Raven: Pirate Princess is in essence a spin-off of Princeless, but at the same time it has a unique fanbase, especially one in the LGBT community. There is some crossover here, but while numbers have remained constant for Princeless, numbers for Raven had been declining. So, I created a post that talked about the fact that Raven‘s numbers were low and declining and about the fact that it needed support if it was going to continue. I profiled a diverse array of characters, I included information on the LGTBQ+ aspects of the book, including highlighting a few of the relationships inside it, and I took it to Tumblr — where I know for a fact that I have a very large LGBTQ+ following.
It turned out that it was just the kick in the pants people needed. I was right that people had been interested in and wanted to read the book and they certainly didn’t want it to go away, so they jumped online an ordered some comics — in some cases entire runs of the series to date. I can (and have) yelled myself hoarse on Facebook and Twitter about this series and never received anywhere near that sort of response.
8. How has Action Lab worked at furthering your brand?
JW: Action Lab has been very supportive and has done a great deal to work on partnerships that help promote Princeless. From working closely with the Pop Culture Classroom Organization to getting the first volume into Scholastic’s book fairs and book clubs, it has helped Princeless get the recognition we’ve striven for. They also played a very large part in the negotiation that will hopefully lead to an upcoming movie from Sony Pictures. We’re always looking to do more, but that has done a lot to help us get to this point.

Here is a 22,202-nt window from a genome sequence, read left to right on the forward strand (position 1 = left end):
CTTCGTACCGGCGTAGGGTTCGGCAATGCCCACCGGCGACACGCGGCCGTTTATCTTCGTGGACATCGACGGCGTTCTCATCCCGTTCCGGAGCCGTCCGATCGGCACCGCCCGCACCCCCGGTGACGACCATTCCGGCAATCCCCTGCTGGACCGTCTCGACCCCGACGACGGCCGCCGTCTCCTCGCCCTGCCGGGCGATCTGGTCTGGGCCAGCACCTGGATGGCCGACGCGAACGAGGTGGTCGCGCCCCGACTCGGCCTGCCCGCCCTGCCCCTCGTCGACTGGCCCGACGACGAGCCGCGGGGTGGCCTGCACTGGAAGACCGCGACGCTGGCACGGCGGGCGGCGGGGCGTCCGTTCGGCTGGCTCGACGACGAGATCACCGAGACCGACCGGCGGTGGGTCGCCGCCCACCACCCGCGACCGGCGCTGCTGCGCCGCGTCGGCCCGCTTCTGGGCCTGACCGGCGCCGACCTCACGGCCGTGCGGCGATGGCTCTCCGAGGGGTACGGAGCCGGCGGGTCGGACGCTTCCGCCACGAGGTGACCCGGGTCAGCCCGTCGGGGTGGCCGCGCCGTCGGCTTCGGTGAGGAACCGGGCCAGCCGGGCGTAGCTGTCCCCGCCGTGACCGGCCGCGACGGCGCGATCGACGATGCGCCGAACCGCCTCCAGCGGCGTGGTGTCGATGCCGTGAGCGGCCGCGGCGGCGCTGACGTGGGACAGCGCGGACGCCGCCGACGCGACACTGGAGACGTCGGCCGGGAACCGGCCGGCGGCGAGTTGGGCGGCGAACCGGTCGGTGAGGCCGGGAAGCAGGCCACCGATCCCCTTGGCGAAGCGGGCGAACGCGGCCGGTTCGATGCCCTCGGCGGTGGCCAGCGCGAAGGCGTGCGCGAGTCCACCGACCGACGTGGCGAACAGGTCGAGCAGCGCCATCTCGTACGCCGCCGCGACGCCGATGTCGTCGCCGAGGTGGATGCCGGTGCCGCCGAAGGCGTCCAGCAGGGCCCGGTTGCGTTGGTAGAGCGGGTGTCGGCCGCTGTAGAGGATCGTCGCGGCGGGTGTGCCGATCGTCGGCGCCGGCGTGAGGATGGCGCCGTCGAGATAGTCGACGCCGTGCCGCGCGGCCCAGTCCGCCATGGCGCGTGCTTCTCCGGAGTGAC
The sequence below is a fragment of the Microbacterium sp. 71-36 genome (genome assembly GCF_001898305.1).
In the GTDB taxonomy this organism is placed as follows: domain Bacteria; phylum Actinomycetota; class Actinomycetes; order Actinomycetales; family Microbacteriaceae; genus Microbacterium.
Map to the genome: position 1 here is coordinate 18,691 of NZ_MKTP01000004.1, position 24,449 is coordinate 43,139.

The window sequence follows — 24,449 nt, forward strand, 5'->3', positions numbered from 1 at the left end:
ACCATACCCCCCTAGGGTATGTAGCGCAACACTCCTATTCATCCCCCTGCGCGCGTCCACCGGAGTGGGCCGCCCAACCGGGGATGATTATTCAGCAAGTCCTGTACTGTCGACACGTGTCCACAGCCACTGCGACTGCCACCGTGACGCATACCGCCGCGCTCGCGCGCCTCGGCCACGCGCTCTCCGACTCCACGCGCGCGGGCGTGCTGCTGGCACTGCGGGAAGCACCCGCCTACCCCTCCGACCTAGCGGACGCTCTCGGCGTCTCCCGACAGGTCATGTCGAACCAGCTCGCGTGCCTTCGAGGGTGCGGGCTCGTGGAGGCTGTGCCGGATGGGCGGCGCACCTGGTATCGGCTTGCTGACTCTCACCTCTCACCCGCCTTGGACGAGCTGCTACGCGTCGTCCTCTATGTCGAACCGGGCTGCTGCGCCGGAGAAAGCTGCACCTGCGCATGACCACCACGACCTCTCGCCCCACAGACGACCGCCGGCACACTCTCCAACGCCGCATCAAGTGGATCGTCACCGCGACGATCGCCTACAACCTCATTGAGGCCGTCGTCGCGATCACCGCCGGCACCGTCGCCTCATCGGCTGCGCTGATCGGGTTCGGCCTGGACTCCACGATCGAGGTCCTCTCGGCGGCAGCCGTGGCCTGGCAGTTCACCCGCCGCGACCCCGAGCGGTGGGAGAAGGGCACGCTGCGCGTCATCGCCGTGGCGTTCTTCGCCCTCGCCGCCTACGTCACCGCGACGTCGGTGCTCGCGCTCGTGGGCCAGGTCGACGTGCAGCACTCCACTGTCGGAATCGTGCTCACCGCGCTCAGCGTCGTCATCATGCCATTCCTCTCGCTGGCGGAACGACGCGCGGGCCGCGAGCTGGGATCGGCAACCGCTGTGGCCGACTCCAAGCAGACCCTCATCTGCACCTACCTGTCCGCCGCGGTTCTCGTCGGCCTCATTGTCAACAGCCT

9. Take one look around the industry today and you’ll see all sorts of different voices making comics, a far more diverse assortment than what’s been available before. Which creators are you reading these days that you believe are critical to facilitating this sea change?
JW: G. Willow Wilson, Kelly Sue Decconick, C. Spike Trotman, Gail Simone, Marjorie Liu, Tee Franklin, Greg Pak, Rob Guillory, Fiona Staples, Gene Luen Yang, Sorah Suhng, Kelly Thompson, Jamar Nicholas, Jamal Igle, Kwanza Osajyefo, Magdalene Visaggio, Tini Howard, Emily Willis, Ann Uland, Chris Sebela, Gurihiru, Joëlle Jones, Becky Cloonan, Whit Taylor, Christopher Priest, Sheena Howard, Vita Ayala, Nilah Magruder, Marguerite Bennett.
10. Favorite pirate movie, please.
JW: Well, I kinda have to say The Princess Bride, though it’s debatable how centered the piracy is. I’ll go with backups that are also equally debatable in Castle in the Sky and Stardust. Who doesn’t love a good sky pirate?
‘Raven: Pirate Princess Year Two Book 5: Get Lost Together’ hits stores June 13. You can purchase the comic digitally via comiXology.